Scheduled to take effect on July 1, Iowa's law is one of the most restrictive abortion measures in the U.S. The measure was signed by Iowa Gov. Kim Reynolds on May 4, days after it was approved by the state legislature.

Safety officials have lifted an evacuation order for miles around an oil refinery in Superior, Wis., after an explosion and a large fire erupted Thursday at the Canadian-owned facility. Police officers went door to door to enforce the evacuation, which extended for miles around the refinery.

The Rose Acre Farms company is voluntarily recalling 206,749,248 eggs in a total of nine states, saying they "have the potential to be contaminated with salmonella braenderup" — which can sicken healthy adults and have serious and possibly fatal effects for young children and the elderly.

The eggs came from a farm in Hyde County, N.C., and have been labeled under a number of brands, including Coburn Farms, Country Daybreak, the Food Lion store brand, Crystal Farms, Great Value and Sunshine Farms. Some were sold to restaurants, including Waffle House.

Citing salmonella concerns, the Food and Drug Administration has issued a mandatory recall for kratom products made by a Las Vegas company — and the federal agency says it's the first time it has ever taken such an action after a company ignored a federal request for a voluntary recall.

A San Francisco fertility clinic says that a problem with the liquid nitrogen in one of its storage tanks may have damaged thousands of frozen eggs and embryos, triggering calls and letters to more than 400 concerned patients of the Pacific Fertility Center.

Updated at 11:17 a.m. ET

Health care costs are "a hungry tapeworm on the American economy," Berkshire Hathaway Chairman and CEO Warren Buffett says, and now his firm is teaming up with Amazon and JPMorgan Chase to create a new company with the goal of providing high-quality health care for their U.S. employees at a lower cost.

Eric Conn, the Kentucky lawyer who defrauded the Social Security system of more than half a billion dollars before fleeing the U.S. in June, has been arrested in Honduras, according to that country's Public Ministry. Wanted by the FBI, he also sent taunting messages while on the lam.

Does a California law violate the Constitution by requiring anti-abortion pregnancy centers to inform clients about free or low-cost abortion and contraception services? That's the question the Supreme Court is taking on, in a new case it accepted on Monday.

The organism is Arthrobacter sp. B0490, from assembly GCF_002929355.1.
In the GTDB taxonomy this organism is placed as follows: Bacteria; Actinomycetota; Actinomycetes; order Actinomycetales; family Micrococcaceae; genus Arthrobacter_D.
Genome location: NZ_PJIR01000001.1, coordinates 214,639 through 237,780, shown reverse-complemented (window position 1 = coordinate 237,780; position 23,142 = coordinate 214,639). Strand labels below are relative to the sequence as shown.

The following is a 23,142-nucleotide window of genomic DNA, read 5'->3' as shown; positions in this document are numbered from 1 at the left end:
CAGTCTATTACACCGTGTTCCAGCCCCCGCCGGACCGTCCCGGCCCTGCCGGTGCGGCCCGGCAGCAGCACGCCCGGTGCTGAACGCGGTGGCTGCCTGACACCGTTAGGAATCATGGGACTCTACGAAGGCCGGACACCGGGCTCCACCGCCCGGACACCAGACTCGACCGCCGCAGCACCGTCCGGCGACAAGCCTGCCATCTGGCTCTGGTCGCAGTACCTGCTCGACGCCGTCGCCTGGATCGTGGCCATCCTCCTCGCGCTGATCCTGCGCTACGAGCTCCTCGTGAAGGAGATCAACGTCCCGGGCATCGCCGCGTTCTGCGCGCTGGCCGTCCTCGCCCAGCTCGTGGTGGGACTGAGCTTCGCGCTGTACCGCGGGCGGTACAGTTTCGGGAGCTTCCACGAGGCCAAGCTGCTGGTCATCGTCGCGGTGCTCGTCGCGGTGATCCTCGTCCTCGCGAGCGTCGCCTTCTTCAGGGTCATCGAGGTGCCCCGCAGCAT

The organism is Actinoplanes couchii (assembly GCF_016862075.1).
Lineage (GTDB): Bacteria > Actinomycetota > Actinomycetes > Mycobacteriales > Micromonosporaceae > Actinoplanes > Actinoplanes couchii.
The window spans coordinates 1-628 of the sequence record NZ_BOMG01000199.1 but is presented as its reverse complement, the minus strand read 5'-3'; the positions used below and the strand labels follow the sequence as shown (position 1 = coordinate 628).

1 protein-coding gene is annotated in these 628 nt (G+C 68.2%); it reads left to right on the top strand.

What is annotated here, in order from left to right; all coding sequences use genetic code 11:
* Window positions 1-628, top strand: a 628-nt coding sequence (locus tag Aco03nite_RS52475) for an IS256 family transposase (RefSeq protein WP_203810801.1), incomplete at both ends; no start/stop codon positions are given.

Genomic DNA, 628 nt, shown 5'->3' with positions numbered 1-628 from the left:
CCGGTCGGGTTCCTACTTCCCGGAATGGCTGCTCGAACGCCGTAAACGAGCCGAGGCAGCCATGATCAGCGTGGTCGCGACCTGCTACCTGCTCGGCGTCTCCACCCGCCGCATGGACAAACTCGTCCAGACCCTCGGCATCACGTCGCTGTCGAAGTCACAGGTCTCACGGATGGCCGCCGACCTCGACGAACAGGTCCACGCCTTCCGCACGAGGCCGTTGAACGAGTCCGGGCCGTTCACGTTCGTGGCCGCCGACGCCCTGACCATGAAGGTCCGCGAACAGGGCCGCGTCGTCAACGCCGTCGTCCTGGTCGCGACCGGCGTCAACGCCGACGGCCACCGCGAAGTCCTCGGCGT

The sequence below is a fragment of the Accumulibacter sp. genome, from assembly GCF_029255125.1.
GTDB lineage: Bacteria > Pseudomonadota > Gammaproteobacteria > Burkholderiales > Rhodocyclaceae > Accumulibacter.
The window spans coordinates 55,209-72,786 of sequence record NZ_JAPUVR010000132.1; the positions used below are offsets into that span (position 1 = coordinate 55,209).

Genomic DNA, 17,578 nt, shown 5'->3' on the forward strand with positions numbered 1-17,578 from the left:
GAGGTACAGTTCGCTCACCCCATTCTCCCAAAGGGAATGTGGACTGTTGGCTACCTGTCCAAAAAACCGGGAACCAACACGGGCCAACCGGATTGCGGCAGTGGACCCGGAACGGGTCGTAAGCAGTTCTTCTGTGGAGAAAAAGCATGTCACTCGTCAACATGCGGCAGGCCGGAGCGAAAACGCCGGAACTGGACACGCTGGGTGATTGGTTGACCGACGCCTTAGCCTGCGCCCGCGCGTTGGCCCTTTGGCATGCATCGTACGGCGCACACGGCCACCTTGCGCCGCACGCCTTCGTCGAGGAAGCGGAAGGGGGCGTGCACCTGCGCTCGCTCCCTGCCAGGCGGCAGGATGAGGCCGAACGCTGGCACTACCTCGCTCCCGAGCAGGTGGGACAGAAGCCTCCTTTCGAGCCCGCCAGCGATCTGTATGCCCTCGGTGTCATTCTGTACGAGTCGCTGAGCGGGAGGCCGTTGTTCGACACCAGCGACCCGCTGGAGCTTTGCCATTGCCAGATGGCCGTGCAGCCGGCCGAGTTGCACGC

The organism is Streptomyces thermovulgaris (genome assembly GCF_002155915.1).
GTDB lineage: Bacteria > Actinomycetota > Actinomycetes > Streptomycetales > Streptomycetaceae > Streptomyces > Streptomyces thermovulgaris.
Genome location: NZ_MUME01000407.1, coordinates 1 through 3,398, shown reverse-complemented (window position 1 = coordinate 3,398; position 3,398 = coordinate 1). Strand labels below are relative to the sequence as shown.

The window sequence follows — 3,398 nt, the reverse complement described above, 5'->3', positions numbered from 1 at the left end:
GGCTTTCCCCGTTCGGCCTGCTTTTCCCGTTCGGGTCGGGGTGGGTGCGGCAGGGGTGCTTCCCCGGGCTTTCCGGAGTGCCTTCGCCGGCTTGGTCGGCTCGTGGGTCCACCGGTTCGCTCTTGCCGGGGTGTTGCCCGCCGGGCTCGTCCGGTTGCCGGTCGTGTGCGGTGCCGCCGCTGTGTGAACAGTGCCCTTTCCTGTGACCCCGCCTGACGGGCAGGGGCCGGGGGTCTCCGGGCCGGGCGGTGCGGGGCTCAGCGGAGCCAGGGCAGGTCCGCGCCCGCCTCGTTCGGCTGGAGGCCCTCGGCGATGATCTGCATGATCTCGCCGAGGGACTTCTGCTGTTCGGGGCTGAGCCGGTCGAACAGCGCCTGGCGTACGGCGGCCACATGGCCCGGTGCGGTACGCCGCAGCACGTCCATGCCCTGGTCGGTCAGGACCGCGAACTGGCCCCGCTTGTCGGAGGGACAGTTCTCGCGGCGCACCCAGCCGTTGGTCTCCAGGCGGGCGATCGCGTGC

It has the power to save lives by targeting opioid overdoses — something that kills more than 140 Americans every day. And now Narcan, the nasal spray that can pull a drug user back from an overdose, is being carried by all of Walgreens' more than 8,000 pharmacies.

E-cigarettes and vaping are being banned in indoor public areas in New York, after Gov. Andrew Cuomo signed a bill into law that will place the same restrictions on new and old nicotine delivery systems.

Rep. Tom Marino, R-Pa., has withdrawn his name from consideration as America's drug czar, President Trump said Tuesday. Marino is stepping back days after reports that legislation he sponsored hindered the Drug Enforcement Administration in its fight against the U.S. opioid crisis.

Jeffrey C. Hall, Michael Rosbash and Michael W. Young are the joint winners of the 2017 Nobel Prize in physiology or medicine, winning for their discoveries about how internal clocks and biological rhythms govern human life.

The three Americans won "for their discoveries of molecular mechanisms controlling the circadian rhythm," the Nobel Foundation says.

Updated 8:45 p.m. ET

The shocking news that eight people who were residents of the Rehabilitation Center at Hollywood Hills in Hollywood, Fla., died at the facility in the aftermath of Hurricane Irma has sparked many questions about how such a thing could happen. It has also led to nearly 150 patients being taken to local hospitals.

"The Hollywood Police Department has been granted a search warrant for this property," Raelin Storey, the city's public affairs director, said at a news conference outside the nursing home Thursday morning.